And thus the Golden Throne of the Master is made; it is a sacred time, it is a throng of Witches gathered to some secret place outside of the order of the human world; it is anticipation, it is fire, blood, flesh-to-flesh contact, excitement and shouts, the feeling of warmth and heat on the face and hands, the sound of night-birds and insects, the sight of turning stars, staring from the cloak of night. This ritual is ancient; this ritual has been with humankind, in some form, since the beginning of their cultural time. Once, entire communities shared in this rite, in their own way; after the coming of the Great Unwisdom, this rite faded from view, until only those in touch with the Old Way still seek it out in the dark.
Those who partake in the True Sabbat on All Hallows, on Walpurgis, on Lammas and Candlemas, are they whose contact with the subtle world will be established and gradually grow stronger. Real occult power is not simple, logical, or even very conscious; it begins as a dark seed, buried deep in the flesh and mind, and the "Secret Sun" of the Sabbat Fire begins the process of its germination. It is drawn out from human men and women by the magnetic pull of the blood-soaked pyre and the shouts and screams and joys of fellow men and women that join together as one body, on the Hidden Seasons.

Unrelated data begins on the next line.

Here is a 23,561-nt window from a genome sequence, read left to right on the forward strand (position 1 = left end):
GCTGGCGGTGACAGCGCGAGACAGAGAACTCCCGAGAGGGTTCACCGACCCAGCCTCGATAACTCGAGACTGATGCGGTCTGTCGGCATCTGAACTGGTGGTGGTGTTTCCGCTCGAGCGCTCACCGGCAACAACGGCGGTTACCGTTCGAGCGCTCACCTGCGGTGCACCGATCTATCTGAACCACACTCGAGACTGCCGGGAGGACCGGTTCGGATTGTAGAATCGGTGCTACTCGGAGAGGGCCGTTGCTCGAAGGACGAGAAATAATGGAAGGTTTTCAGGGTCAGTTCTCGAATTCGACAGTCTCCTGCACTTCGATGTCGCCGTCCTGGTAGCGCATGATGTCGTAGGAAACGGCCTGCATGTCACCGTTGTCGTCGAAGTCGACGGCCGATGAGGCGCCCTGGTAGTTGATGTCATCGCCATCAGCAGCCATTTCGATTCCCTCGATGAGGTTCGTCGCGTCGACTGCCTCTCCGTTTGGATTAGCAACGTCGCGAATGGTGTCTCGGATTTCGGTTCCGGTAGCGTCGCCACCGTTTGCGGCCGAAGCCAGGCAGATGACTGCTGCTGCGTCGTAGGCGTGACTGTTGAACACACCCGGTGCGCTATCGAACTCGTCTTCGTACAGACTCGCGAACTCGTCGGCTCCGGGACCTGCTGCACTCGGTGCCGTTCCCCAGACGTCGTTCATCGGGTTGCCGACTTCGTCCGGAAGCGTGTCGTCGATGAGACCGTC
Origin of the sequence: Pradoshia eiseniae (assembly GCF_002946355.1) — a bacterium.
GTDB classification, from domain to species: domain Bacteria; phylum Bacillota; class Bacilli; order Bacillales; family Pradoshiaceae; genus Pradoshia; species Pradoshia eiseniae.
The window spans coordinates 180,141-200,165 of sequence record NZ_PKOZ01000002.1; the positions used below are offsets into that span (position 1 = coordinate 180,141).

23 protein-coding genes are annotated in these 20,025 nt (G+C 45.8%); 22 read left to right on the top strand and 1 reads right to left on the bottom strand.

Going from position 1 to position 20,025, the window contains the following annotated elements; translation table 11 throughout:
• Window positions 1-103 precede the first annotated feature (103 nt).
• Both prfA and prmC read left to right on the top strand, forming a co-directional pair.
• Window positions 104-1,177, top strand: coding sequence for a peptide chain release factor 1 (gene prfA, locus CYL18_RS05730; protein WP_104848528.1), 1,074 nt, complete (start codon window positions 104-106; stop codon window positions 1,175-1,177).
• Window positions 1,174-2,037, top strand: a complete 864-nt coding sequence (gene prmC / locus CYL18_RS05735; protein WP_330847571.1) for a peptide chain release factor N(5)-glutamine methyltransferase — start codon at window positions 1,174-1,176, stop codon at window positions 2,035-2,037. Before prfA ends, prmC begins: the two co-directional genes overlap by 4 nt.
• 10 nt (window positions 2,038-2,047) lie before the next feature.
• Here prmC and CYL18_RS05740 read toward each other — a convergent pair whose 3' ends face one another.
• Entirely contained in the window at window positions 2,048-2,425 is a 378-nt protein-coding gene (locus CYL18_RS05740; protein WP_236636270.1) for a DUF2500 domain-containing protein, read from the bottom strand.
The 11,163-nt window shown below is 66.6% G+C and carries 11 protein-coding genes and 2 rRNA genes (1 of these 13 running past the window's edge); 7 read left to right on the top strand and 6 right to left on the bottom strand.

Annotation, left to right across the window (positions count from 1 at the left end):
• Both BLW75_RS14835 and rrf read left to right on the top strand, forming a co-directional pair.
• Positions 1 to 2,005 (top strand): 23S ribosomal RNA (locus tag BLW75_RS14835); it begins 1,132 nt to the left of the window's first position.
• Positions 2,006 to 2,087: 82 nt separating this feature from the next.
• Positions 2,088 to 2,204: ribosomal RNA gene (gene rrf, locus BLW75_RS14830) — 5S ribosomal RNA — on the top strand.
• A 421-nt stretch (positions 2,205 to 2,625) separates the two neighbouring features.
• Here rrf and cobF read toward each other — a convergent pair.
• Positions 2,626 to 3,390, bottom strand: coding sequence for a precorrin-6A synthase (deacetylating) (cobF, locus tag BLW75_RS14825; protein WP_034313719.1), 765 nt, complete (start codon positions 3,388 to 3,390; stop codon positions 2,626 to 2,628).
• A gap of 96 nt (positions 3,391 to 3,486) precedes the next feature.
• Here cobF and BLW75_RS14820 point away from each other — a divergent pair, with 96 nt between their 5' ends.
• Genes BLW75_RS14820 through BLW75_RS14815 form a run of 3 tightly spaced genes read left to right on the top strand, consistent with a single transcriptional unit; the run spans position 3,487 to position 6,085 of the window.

That transformation is as inevitable as a regular seed lurking in the ground that the sun and rain will tease forth; but it is a transformation of another octave, of a different (yet similar) nature. And that transformation begins deep within, changes deep within, before bursting forth consciously. Before it emerges in the conscious mind, it renovates the world of dreams; it opens the subtle stream of intuition, and it alters the flow of power in the mind and body. It brings a man or woman into contact with the dimensionless and the unseen.